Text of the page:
Dr. Dan Good, Superintendent/CEO

Eight Ways to Help Your Child to Become a Better Reader 1. Read yourself – Your actions really do speak louder than your words. When your children see you reading the newspaper or curling up with a book, they will want to follow your example. 2. Make sure your children read every day – Reading, just like when shooting baskets or playing the piano, is a skill. Like other skills, it gets better with practice. Researchers have found that children who spend at least 30 minutes a day reading for fun – whether they read books, newspapers, or magazines - develop the skills to be better readers at school. 3. Get in the library habit – Make sure everyone in your family has a library card. Schedule regular trips to the library. While you are there, check out a book yourself! 4. Read aloud to your children – Start reading to your children when they are very young. Set aside some time each day for reading aloud. Even 10 minutes a day can have a big impact. Bedtime is a natural reading aloud time. You will both enjoy the chance to do something together. 5. Make reading fun – Use a newspaper or magazine to create a reading scavenger hunt. Give your child a list of things to find in the publication. Find books that relate to your child’s interest. If your child is fascinated with construction equipment, sports, or even fashion, find books, magazines, and even online content that he/she will enjoy reading. 6. Give books as gifts – Then find a special place for your children to keep and grow their own library. 7. Reading pockets – Slip fun reading material into your pockets to bring home to your child; a story or comic strip, a greeting card, even a fortune cookie from lunch. Let your child know when there is something to share in your reading pocket.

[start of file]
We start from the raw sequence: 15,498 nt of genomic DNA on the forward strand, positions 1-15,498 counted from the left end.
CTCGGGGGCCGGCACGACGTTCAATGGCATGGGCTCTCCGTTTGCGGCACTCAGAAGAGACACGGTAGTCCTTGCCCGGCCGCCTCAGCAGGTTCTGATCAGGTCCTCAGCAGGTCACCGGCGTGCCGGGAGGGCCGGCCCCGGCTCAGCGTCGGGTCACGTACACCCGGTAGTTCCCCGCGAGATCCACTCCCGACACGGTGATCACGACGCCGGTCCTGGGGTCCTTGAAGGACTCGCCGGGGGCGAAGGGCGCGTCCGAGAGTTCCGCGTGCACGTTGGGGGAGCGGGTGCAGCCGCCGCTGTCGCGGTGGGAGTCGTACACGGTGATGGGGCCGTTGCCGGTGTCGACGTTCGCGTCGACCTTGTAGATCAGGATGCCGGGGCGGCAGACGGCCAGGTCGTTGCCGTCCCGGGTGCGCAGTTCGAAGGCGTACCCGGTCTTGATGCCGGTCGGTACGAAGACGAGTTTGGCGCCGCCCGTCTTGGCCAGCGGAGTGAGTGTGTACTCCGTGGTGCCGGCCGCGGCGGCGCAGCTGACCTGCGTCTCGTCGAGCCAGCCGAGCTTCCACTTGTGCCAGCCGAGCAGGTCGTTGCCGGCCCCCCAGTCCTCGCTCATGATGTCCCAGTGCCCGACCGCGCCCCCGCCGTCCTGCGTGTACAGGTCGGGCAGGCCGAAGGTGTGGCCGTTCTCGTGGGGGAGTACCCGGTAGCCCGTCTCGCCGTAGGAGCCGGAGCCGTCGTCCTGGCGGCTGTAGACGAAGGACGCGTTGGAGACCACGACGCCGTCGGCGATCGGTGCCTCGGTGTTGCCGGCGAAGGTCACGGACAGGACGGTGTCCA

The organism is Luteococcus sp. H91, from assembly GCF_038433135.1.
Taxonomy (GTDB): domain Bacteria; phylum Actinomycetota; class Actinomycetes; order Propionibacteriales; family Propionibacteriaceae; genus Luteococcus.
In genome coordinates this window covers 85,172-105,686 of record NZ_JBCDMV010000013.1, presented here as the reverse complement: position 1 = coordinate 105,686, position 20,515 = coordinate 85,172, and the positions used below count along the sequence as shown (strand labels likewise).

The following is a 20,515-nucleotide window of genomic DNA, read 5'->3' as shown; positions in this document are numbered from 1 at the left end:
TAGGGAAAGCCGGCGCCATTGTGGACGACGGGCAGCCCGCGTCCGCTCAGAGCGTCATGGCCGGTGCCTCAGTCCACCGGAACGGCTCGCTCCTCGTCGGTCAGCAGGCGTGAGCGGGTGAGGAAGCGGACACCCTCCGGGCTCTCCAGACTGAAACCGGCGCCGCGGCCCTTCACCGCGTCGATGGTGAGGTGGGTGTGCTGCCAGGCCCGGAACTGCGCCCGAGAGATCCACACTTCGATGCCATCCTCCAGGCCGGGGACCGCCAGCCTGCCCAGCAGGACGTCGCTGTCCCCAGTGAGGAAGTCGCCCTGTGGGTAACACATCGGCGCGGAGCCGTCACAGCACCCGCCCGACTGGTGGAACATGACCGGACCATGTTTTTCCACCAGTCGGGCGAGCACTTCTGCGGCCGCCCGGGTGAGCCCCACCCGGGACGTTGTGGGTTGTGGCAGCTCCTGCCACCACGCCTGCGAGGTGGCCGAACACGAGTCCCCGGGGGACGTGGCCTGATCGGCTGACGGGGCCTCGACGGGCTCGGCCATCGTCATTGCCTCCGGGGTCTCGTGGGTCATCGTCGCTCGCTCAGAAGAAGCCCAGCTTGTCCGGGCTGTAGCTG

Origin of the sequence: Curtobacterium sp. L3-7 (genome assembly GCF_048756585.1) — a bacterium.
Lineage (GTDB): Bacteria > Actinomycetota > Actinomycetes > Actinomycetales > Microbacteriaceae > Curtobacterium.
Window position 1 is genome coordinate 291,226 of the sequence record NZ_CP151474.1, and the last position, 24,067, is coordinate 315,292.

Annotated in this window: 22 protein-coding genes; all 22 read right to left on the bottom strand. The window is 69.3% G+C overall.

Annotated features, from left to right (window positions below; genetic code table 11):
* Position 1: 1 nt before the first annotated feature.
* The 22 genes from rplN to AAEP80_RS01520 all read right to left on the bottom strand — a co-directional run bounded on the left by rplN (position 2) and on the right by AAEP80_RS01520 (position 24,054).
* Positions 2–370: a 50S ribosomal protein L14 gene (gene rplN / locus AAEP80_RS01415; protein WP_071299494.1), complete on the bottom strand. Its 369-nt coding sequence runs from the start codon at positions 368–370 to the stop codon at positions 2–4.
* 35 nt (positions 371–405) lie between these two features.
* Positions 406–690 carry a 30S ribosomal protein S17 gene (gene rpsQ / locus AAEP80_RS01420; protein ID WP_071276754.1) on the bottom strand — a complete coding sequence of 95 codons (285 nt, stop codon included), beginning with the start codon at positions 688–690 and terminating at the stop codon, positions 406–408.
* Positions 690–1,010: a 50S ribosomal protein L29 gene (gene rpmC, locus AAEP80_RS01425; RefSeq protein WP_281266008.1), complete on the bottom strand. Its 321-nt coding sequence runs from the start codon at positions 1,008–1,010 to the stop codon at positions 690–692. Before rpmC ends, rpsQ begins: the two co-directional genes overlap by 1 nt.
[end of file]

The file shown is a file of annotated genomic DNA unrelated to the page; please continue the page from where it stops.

The Columbus City School District does not discriminate based upon sex, race, color, national origin, religion, age, disability,   sexual orientation, gender identity/expression, ancestry, familial status or military status with regard to admission, access,   treatment or employment. This policy is applicable in all district programs and activities.